J.B. O’Dette & Sons
Peterborough, Ontario


If you looked out on Little Lake in Peterborough, Ontario or on stretches of the Otonabee up or down-river on an afternoon in the late 1930’s, your gaze may well have been met by the sight of dozens of rowing skiffs out for a pleasure cruise. Many of the skiffs came from the livery of J.B. O’Dette & Sons situated not far from the present location of the Holiday Inn on George Street. On weekend nights, many O’Dette skiffs and canoes could apparently be found at favoured spots on the shore or the little islands nearby. To judge from the late hour at which the occasional skiff or canoe returned to the livery beside the CPR bridge, romance was thought to have intervened.

It is hard not to notice the name O’Dette. In truth it is not O’Dette at all but the French name Audette, still well-known in Quebec. The Audette family (the parents of J.B. O’Dette) came to Peterborough from Hull, Quebec in the nineteenth century. Within a few years, the Audettes decided to adapt the family name to its new surroundings, settling on something which sounded similar but looked Irish.

John Baptiste O’Dette (often called “Bat”) was born in Peterborough c. 1862 and was educated at local schools. As a boy of thirteen or fourteen - this would be 1876 or 1877 - he entered the pioneer firm of Wm. English Canoe Co. where he learned the art and the business of canoe building. In September, 1891 he became a partner in the same firm but in November of 1893 the partnership had lost its appeal. By this time he had been working at the old factory on Charlotte Street for seventeen years. We do not find his name on the payroll of the Peterborough Canoe Co. until January of 1895 but it appeared there for more than thirty years afterward. For part of that time (if not all of it) he was the foreman of the company’s red-brick plant at the corner of King and Water. You notice from old photos that he was a rather small man, even for the times. Perhaps small in stature, he was otherwise mighty.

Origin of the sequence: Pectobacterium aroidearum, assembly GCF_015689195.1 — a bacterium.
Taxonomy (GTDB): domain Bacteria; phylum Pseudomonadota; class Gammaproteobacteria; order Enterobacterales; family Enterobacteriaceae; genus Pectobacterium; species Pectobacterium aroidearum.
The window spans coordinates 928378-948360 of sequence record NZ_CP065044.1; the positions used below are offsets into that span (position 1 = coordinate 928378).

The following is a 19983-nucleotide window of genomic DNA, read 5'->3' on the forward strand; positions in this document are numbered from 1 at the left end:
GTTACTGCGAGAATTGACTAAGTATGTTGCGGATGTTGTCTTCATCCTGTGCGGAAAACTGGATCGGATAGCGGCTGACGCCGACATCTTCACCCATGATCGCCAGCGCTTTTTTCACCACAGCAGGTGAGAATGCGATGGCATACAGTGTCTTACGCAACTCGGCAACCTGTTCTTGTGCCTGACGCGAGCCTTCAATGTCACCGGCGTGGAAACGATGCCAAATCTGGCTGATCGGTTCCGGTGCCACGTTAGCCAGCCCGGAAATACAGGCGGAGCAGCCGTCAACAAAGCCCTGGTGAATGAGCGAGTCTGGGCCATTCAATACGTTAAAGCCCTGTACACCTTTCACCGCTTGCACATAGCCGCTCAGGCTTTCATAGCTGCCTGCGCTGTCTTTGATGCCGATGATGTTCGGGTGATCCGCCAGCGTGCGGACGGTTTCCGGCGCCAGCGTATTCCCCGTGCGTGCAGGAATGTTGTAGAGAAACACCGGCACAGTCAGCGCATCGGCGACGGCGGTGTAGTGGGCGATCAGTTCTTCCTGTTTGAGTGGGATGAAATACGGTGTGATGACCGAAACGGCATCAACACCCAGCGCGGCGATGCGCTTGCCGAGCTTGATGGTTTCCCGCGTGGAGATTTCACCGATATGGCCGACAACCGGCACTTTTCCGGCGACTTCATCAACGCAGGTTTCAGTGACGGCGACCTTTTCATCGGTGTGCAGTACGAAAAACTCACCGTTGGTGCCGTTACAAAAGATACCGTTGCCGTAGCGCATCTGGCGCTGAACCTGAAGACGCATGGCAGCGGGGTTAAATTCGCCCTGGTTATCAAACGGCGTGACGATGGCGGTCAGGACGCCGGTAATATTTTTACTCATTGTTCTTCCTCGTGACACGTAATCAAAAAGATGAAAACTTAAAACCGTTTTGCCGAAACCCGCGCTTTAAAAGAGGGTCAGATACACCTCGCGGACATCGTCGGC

[J.b. O'Dette & Sons Logo]

In 1926, he stopped working for other men and began working for himself under the name J.B. O’Dette. One wonders if he always fancied a bit of independence. In 1930, his younger son George joined him, necessitating a change of name to J.B. O’Dette & Son. The father and son built skiffs, canoes and outboard motor boats as well as paddles, oars and other related equipment. They also ran O’Dette’s livery from a boathouse on Little Lake. After Bat O’Dette retired in 1934 at the age of seventy-two, George O’Dette and his brother Vernon carried on the family business, which formally became J.B. O’Dette & Sons in September of 1937. Vernon O’Dette was also well known as a canoe and boat builder around town. From 1911 to 1914 you find his name in the payroll books of the Peterborough Canoe Co. He later became the foreman at the Canadian Canoe Co. and his name can even be found in the Minute Books of that company in 1918 expressing a wish to buy stock.

About 1940, the O’Dettes extended their operations seven miles down the Otonabee River to Bensford Bridge where they established a second boat livery. This brought them closer to the excellent fishing grounds in that part of the river and those of nearby Rice Lake. J.B. O’Dette & Sons ceased offering boats and canoes to the public in about 1949–50.

A catalogue put out by the firm c. 1940 shows an extensive line of boats and canoes as follows: 

canvas-covered canoes (elegant looking) with long decks, the outer stem-pieces called “snouts” in Peterborough, and caned seats. Inside finished with one coat of oil, one of shellac and two of varnish. Exterior done in French grey or green. Lengths: 13, 16, 17 and 18 feet. Depths: respectively: 12, 12, 13 and 13 inches. The 13-footer was a trapper’s model which was built with short decks to reduce weight.
cedar-strip canoes (on similar, lovely lines) in lengths of 14, 15 and 16 feet; all 12 inches in depth. Two grades offered as usual: varnished grade, copper fastened (“all that can be desired” said the catalogue) and painted grade fastened with iron nails.
cedar-strip rowing skiffs, varnished, in lengths of 15 feet and 16 feet.
cedar strip outboard boats in 15 foot length and beams of 50 inches and 56 inches for motors of varying size.
cedar strip outboard boats more like a skiff but with a transom stern for lighter motors with the option of rowing.
boating accessories: sails, paddles and oars.

Further reading: The Examiner, Peterborough, Ontario. March 12, 1951 “Baptiste O’Dette, Boatbuilder 53 Years, Dies”